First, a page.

If your dog gets anxious every time you leave, he is likely suffering from separation anxiety. This is a common condition faced by many dogs. But, if it’s not addressed, it can become quite serious. Take some time to desensitize your dog through training and conditioning.
Why Does My Dog Freak Out When I Leave?
Separation anxiety refers to a sense of panic that many dogs feel when being left home alone.
This is more than just being a little upset that their owner is gone. Dogs with separation anxiety become incredibly stressed. They may even injure themselves while trying to escape the home.
Recognizing that your dog is suffering from this disorder is the first step in addressing it.
What Are the Warning Signs of Separation Anxiety?
How do you know if your dog has separation anxiety?
This may seem like a difficult question. After all, by the very definition of the condition, your dog is acting out when you’re not there.
But, there are some signs you can watch for.
These behaviors may be seen as you’re getting ready to leave, or you may find evidence when you return.
The most common signs of separation anxiety include:
- Excessive barking
- Agitation, whining, or heavy panting
- Feeling restless, pacing, unable to settle
- Urinating, drooling, defecating in the house
- Chewing or destroying furniture and bedding
- Escape attempts
In the most extreme cases, your dog may actually cause harm to himself. This often happens during an escape attempt.
Examples include injuries to the mouth from biting at a cage or door frame or broken nails from digging at the floor.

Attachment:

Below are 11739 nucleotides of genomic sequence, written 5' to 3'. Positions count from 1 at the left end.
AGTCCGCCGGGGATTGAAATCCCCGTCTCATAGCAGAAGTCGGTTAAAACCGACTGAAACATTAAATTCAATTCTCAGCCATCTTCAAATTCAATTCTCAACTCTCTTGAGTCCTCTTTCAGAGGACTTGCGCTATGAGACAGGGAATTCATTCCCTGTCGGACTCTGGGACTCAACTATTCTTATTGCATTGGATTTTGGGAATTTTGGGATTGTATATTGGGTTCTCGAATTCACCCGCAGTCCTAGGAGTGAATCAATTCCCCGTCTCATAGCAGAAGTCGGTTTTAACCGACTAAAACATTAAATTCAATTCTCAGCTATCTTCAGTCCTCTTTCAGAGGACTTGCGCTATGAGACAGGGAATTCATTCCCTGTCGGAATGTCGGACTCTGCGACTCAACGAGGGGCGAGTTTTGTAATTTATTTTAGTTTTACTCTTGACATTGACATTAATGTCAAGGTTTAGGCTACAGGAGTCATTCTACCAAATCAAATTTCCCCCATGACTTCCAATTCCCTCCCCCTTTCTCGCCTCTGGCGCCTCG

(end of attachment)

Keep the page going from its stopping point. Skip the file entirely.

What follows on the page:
What Can I Do to Help My Dog Calm Down?
Don’t Make a Big Deal Out of Leaving
Many dogs will start to act out the moment that they notice their owner is leaving the house.
This could include putting on your coat or shoes or picking up your keys. He recognizes that those are part of your ritual leaving and knows what comes next.
Don’t make leaving into a big ordeal. In fact, most experts agree that you should ignore your dog during this time.
You can also desensitize your leaving ritual. Try putting on your shoes but then sit down to watch television instead of leaving.
This will help to separate these actions from a stress-inducing departure.
If your dog is destructive, he may end up eating or swallowing something he shouldn’t.
With no one home to save him, this can quickly turn fatal.
The best thing you can do with a destructive dog is to keep him safely contained and away from danger.
Dogs that are properly crate trained will see the crate as a positive thing. Placing your dog in the crate then becomes a calming experience for him.
Over-the-Counter Calming Products
There are many calming treats and supplements available at your local pet store. These use natural ingredients to help put your dog into a calm state.
Calming supplements can come as chews, treats, liquid, or powder.
Talk to Your Veterinarian
If you have tried everything and your dog is still freaking out every time you leave, talk to your vet. Especially if he is harming himself during these times.
Your vet can discuss options like anxiety medication and help you make a decision.